July 3, 2012 at 6:35 pm |
  16. Charlotte

    LOL! Well, it sounds as legitimate as any other religion, in other words a bunch of bunk based on pseudo-science OR pseudo-history with a huge amount of speculation as to any basis in reality and 'spirituality.' So, it's just as valid as Christianity, Hinduism, Islam, Judaism, Buddhism, Paganism or Mormonism. Meaning....not.

    July 3, 2012 at 6:35 pm |
    • T in Austin

      Buddhism is a belief but does not create a "God" for you to worship, it is simply a way to live to gain enlightenment.

      July 3, 2012 at 6:45 pm |
  17. Say it ain't so

    Scientology is not a religion. Period, end of story.

    July 3, 2012 at 6:34 pm |
    • LordXenu

      Give up on your god and worship me, you know im just as real.

      July 3, 2012 at 6:36 pm |
    • nadinesh

      Sure it is. It's just as much a religion as a bunch of people sitting and staring at a main with his hands nailed to a stake and calling that spiritual. After all, what would YOU call a religion?

      July 3, 2012 at 6:40 pm |
  18. Dave

    Scam, big time.

    July 3, 2012 at 6:33 pm |
    • nadinesh

      Yeah, possibly. But how is that different from these bizarre televangelists? From the Catholic Church with it's protect pedophile priests? From a "religion" which condones murdering thousands of people with bombs? Goodness! What's the alternative?

      July 3, 2012 at 6:42 pm |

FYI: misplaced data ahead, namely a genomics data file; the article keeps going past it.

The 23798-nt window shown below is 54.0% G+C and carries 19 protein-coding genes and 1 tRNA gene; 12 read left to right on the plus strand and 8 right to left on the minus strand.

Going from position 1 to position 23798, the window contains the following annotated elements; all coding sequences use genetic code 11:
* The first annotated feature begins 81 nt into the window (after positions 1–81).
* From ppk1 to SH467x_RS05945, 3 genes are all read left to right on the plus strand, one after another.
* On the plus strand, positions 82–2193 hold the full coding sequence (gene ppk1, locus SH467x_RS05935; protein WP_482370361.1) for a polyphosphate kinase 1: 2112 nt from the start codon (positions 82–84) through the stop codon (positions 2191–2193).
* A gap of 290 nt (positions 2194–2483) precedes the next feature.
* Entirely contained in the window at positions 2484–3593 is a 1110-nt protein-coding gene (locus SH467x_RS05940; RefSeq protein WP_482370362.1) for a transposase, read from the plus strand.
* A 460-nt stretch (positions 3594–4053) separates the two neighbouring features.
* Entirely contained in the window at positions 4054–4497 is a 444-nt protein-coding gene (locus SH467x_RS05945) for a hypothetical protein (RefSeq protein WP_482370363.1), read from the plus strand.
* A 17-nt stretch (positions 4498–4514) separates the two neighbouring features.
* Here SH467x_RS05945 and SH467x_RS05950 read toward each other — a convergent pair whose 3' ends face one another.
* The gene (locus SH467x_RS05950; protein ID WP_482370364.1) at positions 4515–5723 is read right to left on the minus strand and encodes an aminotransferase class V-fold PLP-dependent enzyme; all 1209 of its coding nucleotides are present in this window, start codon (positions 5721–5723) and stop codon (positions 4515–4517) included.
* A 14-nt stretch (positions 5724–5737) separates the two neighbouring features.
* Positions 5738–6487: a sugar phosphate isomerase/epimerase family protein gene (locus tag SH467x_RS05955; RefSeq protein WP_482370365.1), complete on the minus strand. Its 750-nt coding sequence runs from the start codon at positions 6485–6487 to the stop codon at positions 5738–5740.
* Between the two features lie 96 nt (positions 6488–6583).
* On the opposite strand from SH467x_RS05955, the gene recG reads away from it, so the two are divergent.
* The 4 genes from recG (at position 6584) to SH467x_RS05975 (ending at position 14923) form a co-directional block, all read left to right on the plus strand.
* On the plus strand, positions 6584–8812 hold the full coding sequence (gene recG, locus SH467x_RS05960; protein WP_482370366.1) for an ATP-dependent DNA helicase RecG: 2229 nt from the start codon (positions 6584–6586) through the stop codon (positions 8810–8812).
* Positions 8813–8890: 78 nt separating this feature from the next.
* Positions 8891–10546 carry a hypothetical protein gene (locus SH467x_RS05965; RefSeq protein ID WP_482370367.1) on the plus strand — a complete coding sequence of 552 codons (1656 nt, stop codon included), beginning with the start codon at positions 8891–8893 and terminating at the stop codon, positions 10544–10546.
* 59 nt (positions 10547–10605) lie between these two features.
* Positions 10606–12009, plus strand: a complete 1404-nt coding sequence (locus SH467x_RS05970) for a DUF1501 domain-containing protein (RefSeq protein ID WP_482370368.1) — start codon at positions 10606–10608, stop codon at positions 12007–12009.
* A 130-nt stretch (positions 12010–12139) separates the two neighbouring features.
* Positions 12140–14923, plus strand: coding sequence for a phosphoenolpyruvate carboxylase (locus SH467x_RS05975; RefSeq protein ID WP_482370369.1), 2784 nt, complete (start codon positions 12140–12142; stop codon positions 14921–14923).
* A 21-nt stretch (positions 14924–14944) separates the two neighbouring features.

19. Marla

    Never thought I would see the day that I agreed with Murdoch on anything, but on this, I agree with him.

    July 3, 2012 at 6:33 pm |
    • nadinesh

      The way I see, Murdoch is always running scared of something. Something's changing; something's threatening his web. So you may think this major kooky, but stop and think what he thinks is NOT a cult! Frankly, I suspect he just can't figure out a way to make a profit from it.

      July 3, 2012 at 6:45 pm |
  20. LordXenu


    I am Xenu almighty supreme lord of the galactic confederacy, ready my DC-8 so that I might fly to earth and sacrifice humans in the Hawaiian volcano!

    July 3, 2012 at 6:33 pm |
    • Gil Nodges

      Lord Xenu, we are at your command........long live Lord Xenu!

      July 3, 2012 at 6:39 pm |
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About this blog

The CNN Belief Blog covers the faith angles of the day's biggest stories, from breaking news to politics to entertainment, fostering a global conversation about the role of religion and belief in readers' lives. It's edited by CNN's Daniel Burke with contributions from Eric Marrapodi and CNN's worldwide news gathering team.